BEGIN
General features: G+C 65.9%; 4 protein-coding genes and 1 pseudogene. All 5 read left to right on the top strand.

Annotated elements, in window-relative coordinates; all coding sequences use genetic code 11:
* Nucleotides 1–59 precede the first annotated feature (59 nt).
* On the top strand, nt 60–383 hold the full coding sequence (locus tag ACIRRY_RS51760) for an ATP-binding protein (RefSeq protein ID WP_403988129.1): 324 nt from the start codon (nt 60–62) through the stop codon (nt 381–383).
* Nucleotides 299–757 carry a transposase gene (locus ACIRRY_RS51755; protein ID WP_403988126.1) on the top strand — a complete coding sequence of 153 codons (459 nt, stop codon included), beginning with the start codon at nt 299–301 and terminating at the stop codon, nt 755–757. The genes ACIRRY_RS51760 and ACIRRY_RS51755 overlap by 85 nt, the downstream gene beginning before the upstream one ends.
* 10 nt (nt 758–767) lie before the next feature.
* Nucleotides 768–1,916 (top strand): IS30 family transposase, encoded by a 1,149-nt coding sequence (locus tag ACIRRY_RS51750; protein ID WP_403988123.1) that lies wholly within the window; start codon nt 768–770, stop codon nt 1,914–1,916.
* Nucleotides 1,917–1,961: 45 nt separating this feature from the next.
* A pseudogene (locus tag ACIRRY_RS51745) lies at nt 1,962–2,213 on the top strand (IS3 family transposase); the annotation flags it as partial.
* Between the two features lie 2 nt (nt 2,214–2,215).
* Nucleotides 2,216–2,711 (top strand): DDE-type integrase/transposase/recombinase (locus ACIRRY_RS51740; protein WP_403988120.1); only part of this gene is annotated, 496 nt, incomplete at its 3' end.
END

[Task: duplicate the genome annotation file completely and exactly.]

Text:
General features: G+C 65.9%; 4 protein-coding genes and 1 pseudogene. All 5 read left to right on the top strand.

Annotated elements, in window-relative coordinates; all coding sequences use genetic code 11:
* Nucleotides 1–59 precede the first annotated feature (59 nt).
* On the top strand, nt 60–383 hold the full coding sequence (locus tag ACIRRY_RS51760) for an ATP-binding protein (RefSeq protein ID WP_403988129.1): 324 nt from the start codon (nt 60–62) through the stop codon (nt 381–383).
* Nucleotides 299–757 carry a transposase gene (locus ACIRRY_RS51755; protein ID WP_403988126.1) on the top strand — a complete coding sequence of 153 codons (459 nt, stop codon included), beginning with the start codon at nt 299–301 and terminating at the stop codon, nt 755–757. The genes ACIRRY_RS51760 and ACIRRY_RS51755 overlap by 85 nt, the downstream gene beginning before the upstream one ends.
* 10 nt (nt 758–767) lie before the next feature.
* Nucleotides 768–1,916 (top strand): IS30 family transposase, encoded by a 1,149-nt coding sequence (locus tag ACIRRY_RS51750; protein ID WP_403988123.1) that lies wholly within the window; start codon nt 768–770, stop codon nt 1,914–1,916.
* Nucleotides 1,917–1,961: 45 nt separating this feature from the next.
* A pseudogene (locus tag ACIRRY_RS51745) lies at nt 1,962–2,213 on the top strand (IS3 family transposase); the annotation flags it as partial.
* Between the two features lie 2 nt (nt 2,214–2,215).
* Nucleotides 2,216–2,711 (top strand): DDE-type integrase/transposase/recombinase (locus ACIRRY_RS51740; protein WP_403988120.1); only part of this gene is annotated, 496 nt, incomplete at its 3' end.